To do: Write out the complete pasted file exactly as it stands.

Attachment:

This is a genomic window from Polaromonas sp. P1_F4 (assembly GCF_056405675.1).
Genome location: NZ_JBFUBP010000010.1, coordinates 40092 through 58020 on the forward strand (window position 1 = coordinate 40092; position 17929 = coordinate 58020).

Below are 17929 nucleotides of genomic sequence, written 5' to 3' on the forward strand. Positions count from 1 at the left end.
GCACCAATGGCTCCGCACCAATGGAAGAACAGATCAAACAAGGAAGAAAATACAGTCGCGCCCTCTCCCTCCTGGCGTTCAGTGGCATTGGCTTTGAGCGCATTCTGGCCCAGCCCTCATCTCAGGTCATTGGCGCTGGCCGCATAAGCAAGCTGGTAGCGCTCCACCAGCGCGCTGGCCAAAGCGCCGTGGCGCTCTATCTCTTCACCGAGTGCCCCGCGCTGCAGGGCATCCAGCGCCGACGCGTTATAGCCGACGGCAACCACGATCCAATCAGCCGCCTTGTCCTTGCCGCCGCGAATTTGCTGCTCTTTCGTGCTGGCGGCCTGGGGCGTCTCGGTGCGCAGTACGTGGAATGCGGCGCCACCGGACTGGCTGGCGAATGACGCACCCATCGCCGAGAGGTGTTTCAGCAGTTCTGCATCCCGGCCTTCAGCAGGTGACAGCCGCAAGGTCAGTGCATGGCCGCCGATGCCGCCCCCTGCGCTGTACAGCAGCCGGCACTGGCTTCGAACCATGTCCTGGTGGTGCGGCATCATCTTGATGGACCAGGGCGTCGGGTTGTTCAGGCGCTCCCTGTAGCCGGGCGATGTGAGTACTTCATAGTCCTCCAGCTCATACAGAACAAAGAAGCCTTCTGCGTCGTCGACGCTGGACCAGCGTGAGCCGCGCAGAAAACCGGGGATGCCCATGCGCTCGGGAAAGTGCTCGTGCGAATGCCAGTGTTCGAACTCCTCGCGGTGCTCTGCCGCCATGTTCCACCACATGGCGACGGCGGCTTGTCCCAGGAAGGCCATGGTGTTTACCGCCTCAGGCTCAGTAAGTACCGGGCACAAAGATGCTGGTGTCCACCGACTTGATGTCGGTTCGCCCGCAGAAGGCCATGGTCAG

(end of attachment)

This is a genomic window from Polaromonas sp. P1_F4 (assembly GCF_056405675.1).
Genome location: NZ_JBFUBP010000010.1, coordinates 40092 through 58020 on the forward strand (window position 1 = coordinate 40092; position 17929 = coordinate 58020).

Below are 17929 nucleotides of genomic sequence, written 5' to 3' on the forward strand. Positions count from 1 at the left end.
GCACCAATGGCTCCGCACCAATGGAAGAACAGATCAAACAAGGAAGAAAATACAGTCGCGCCCTCTCCCTCCTGGCGTTCAGTGGCATTGGCTTTGAGCGCATTCTGGCCCAGCCCTCATCTCAGGTCATTGGCGCTGGCCGCATAAGCAAGCTGGTAGCGCTCCACCAGCGCGCTGGCCAAAGCGCCGTGGCGCTCTATCTCTTCACCGAGTGCCCCGCGCTGCAGGGCATCCAGCGCCGACGCGTTATAGCCGACGGCAACCACGATCCAATCAGCCGCCTTGTCCTTGCCGCCGCGAATTTGCTGCTCTTTCGTGCTGGCGGCCTGGGGCGTCTCGGTGCGCAGTACGTGGAATGCGGCGCCACCGGACTGGCTGGCGAATGACGCACCCATCGCCGAGAGGTGTTTCAGCAGTTCTGCATCCCGGCCTTCAGCAGGTGACAGCCGCAAGGTCAGTGCATGGCCGCCGATGCCGCCCCCTGCGCTGTACAGCAGCCGGCACTGGCTTCGAACCATGTCCTGGTGGTGCGGCATCATCTTGATGGACCAGGGCGTCGGGTTGTTCAGGCGCTCCCTGTAGCCGGGCGATGTGAGTACTTCATAGTCCTCCAGCTCATACAGAACAAAGAAGCCTTCTGCGTCGTCGACGCTGGACCAGCGTGAGCCGCGCAGAAAACCGGGGATGCCCATGCGCTCGGGAAAGTGCTCGTGCGAATGCCAGTGTTCGAACTCCTCGCGGTGCTCTGCCGCCATGTTCCACCACATGGCGACGGCGGCTTGTCCCAGGAAGGCCATGGTGTTTACCGCCTCAGGCTCAGTAAGTACCGGGCACAAAGATGCTGGTGTCCACCGACTTGATGTCGGTTCGCCCGCAGAAGGCCATGGTCAG